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This study has demonstrated that there is substrate influence in the syntax of the dialect, and that it is particularly manifested in the verb system, in which selected verb tenses are used to express a category of evidentials that has come into the language from the substrate. Aymara cultural postulates, such as politeness and respect for one's interlocutor, have also influenced language patterns in several areas of Altiplano Spanish syntax The research has also shown that the direction of influence in the context of language and culture contact may flow from the oppressed language and culture to the socially and politically dominant language and culture, and that this influence may be profound indeed The results of this research contribute to Spanish dialectology and to language and culture contact studies in the Andean region X

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CHAPTER I INTRODUCTION The Aymara people, who number about three million, live primarily on the high plains and mountains of the central Andes in Bolivia, southern Peru and northern Chile. The Lake Titicaca Basin is the historic and current center of their culture, which from there radiates south and eastward to La Paz and surrounding communities, south to southern Bolivia and the mountains of northern Chile and southwest to Moquegua and Tacna in coastal Peru. Migration, primarily for economic reasons, to urban centers in the last forty years and especially in the last five years has resulted in large concentrations of Aymara also in Lima, Peru, Buenos Aires, Argentina, and Arica, Chile (Bourque 1984, Alb6 1981) This dissertation is concerned with a case of language contact which has existed in a region of Aymara concentration since the Conquest Specifically, the object of the research reported here is a structural description of the variety of Spanish which is spoken on the altiplano of Bolivia and Peru The linguistic situation in this region is somewhat unique in Latin America, in that the typical post-Conquest language use pattern has resulted in the elimination of most of the indigenous languages in favor of the status language, Spanish The Aymara people, on the other hand, have persisted in the use of their native language, to the extent that they have developed projects for its broadened social usage (educational and literary) and heightened prestige. The influence of the Aymara language on the Spanish 1

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2 of the region may be seen in part as a concomitant of the vitality of Aymara persistence in the use of their native language. During the nearly five centuries of contact between Spanish and Aymara, elements of each language have been introduced into the other. As Laprade (1981) notes, the interinfluence of these languages was not a process of pidginization and subsequent creolization in any direction Neither language has undergone any degree of morphological simplification. A primary source of interlingual influence is the multilingualism that characterizes the Andean region. Census reports indicate that Spanish indigenous language bilingualism or multilingualism is the norm for nearly all of the Andean region in both Bolivia and Peru, excluding coastal Peru, where Spanish monolingualism is reported higher (Instituto Nacional de Estadistica de Bolivia 1980; Instituto Nacional de Estadistica del Peru 1981), and historical data indicate that Spanish-indigenous bilingualism has been the norm throughout the Andes since the conquest (Laprade 1981). Although Aymara (as well as Quechua in Ecuador, Bolivia and Peru) intragroup language maintenance is strong, the frequency of Spanish use between Andean ethnic groups, social classes and urban-rural associations also appears to be quite high and is probably both cause and consequence of the high degree of bilingualism in the region. Yet a systematic structural description of Andean Spanish remains to be done The purpose of this study is to provide a structural description of the Spanish of the Andes in the immediate zone of Lake Titicaca in Peru and Bolivia (hereafter referred to as 'Altiplano Spanish'), and an analysis of the usage patterns of Altiplano Spanish in its social and cultural contexts. The present study will serve as a basis for a more general description of Andean Spanish in the future.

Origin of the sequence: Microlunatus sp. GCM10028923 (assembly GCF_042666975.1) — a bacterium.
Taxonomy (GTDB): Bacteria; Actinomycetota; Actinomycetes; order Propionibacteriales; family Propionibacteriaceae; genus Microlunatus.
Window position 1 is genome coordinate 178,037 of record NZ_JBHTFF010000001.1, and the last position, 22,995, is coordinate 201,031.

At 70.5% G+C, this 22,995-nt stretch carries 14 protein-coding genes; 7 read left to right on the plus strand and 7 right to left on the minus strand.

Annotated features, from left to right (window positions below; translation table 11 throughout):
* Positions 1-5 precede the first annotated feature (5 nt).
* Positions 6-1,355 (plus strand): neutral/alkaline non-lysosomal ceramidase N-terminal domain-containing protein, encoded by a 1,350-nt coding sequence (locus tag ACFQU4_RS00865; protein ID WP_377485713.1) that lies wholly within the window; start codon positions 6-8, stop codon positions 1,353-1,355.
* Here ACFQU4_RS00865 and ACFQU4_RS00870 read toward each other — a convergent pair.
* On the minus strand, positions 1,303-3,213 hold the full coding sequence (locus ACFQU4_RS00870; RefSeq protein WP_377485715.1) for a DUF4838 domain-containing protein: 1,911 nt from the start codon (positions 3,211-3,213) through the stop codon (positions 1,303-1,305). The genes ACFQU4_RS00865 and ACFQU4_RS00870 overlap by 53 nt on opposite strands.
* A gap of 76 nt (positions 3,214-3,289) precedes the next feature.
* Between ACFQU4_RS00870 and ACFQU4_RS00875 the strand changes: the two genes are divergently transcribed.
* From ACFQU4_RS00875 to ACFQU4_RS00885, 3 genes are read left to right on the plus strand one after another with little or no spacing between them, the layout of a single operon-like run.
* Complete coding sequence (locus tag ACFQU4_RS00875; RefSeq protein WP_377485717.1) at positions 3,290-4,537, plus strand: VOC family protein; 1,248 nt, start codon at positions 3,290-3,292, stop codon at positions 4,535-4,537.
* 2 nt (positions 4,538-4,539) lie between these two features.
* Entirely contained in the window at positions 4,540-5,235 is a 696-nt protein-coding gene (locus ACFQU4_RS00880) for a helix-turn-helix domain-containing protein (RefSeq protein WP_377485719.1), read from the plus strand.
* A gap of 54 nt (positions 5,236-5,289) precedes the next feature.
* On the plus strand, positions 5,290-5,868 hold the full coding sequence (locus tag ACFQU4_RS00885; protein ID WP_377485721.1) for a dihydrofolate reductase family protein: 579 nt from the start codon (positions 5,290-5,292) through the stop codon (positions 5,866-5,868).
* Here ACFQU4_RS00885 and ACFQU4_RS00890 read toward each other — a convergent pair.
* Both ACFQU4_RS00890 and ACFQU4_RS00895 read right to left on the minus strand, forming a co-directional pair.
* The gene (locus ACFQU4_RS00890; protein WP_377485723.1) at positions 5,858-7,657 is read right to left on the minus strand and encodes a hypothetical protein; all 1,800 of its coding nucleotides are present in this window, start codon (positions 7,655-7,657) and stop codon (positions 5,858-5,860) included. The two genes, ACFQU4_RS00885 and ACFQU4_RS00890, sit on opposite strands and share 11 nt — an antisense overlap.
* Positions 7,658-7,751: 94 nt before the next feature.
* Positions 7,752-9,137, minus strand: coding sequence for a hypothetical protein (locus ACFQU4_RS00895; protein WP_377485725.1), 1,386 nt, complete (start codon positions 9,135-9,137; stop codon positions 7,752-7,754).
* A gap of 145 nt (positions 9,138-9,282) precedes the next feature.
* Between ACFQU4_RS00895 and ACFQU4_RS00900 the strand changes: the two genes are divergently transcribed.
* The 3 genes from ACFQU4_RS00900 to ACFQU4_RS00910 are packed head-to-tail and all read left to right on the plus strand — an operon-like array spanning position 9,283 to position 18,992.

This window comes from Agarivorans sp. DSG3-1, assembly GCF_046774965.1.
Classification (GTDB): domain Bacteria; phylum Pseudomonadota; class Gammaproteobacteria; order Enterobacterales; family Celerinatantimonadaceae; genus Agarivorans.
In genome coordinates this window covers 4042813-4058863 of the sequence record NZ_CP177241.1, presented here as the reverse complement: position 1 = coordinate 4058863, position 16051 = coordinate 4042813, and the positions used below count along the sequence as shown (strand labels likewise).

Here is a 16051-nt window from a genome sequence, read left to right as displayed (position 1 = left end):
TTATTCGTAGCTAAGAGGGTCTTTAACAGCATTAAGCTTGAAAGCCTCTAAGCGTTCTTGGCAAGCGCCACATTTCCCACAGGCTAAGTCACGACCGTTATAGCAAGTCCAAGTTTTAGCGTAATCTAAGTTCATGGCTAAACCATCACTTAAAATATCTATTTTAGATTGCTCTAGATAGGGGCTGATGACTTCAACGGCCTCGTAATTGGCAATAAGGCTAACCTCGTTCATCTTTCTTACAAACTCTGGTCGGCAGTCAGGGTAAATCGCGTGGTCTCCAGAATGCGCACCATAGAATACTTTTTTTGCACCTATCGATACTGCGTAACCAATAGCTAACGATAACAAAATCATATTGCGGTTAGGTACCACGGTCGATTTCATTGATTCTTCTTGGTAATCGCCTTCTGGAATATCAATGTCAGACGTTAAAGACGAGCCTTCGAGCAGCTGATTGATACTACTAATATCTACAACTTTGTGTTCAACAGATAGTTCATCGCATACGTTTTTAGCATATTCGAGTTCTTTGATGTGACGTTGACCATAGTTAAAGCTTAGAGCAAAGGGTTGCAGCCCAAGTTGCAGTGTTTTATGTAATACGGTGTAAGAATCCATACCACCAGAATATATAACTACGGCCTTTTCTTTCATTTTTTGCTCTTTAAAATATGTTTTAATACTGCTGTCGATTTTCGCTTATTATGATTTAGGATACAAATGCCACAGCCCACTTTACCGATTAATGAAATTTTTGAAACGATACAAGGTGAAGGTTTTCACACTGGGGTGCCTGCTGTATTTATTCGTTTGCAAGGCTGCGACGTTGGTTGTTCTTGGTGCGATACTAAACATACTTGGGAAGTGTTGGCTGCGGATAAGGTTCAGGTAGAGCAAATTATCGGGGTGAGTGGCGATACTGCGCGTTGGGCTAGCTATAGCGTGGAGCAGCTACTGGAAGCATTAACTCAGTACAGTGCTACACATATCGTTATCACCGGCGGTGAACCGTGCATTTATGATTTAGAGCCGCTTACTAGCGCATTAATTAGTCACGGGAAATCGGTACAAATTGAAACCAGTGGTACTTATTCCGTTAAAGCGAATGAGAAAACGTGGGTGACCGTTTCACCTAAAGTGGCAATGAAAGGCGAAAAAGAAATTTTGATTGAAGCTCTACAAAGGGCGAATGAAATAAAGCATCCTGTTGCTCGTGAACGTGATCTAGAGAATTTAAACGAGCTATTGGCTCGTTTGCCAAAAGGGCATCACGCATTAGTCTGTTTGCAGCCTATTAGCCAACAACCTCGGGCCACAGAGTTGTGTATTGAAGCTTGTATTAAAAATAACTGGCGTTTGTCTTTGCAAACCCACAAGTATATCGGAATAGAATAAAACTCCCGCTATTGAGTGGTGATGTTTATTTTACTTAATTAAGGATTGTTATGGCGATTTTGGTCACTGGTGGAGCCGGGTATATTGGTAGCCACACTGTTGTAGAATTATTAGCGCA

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3 There is a further, very practical need for such a study. Particularly in Peru, where it carries the low socio-economic and political status association with serranos, 'highlanders' (Wolck 1972, Lopez et al. 1984) and to a lesser extent in Bolivia, Andean Spanish is regarded by speakers of other dialects of Spanish as a form of incorrect or substandard speech. The denigration of the dialect, along with other manifestations of social and political oppression of indigenous language and culture, has subsequent negative consequences for speakers of it in, for example, educational settings. Further, such negative attitudes toward this dialect have been internalized by some of its speakers A linguistic analysis of Andean Spanish, entailing full explication of its relationship to the substrate 1 languages and its systematic contrasts with other dialects of Spanish, may contribute to its recognition as a legitimate language form, by speakers of the dialect and speakers of other dialects of Spanish, as well. During a preliminary field trip to Peru, Bolivia and Chile in 1984,2 I was assured that the study of the Spanish spoken in the highlands of Bolivia and Peru would be received as an integral part of the developing indigenous studies of the area-which are being undertaken in large measure by the Aymara people themselves-and as a welcome contribution to national social science research efforts in both Peru and Bolivia. The following provides a summary of the areas of theory and research which have guided this study. Review of the Literature Explanatory Trends in Dialectology 1 the influencing language 2Funded by the Tinker Foundation through the Center for Latin American Studies at the University of Florida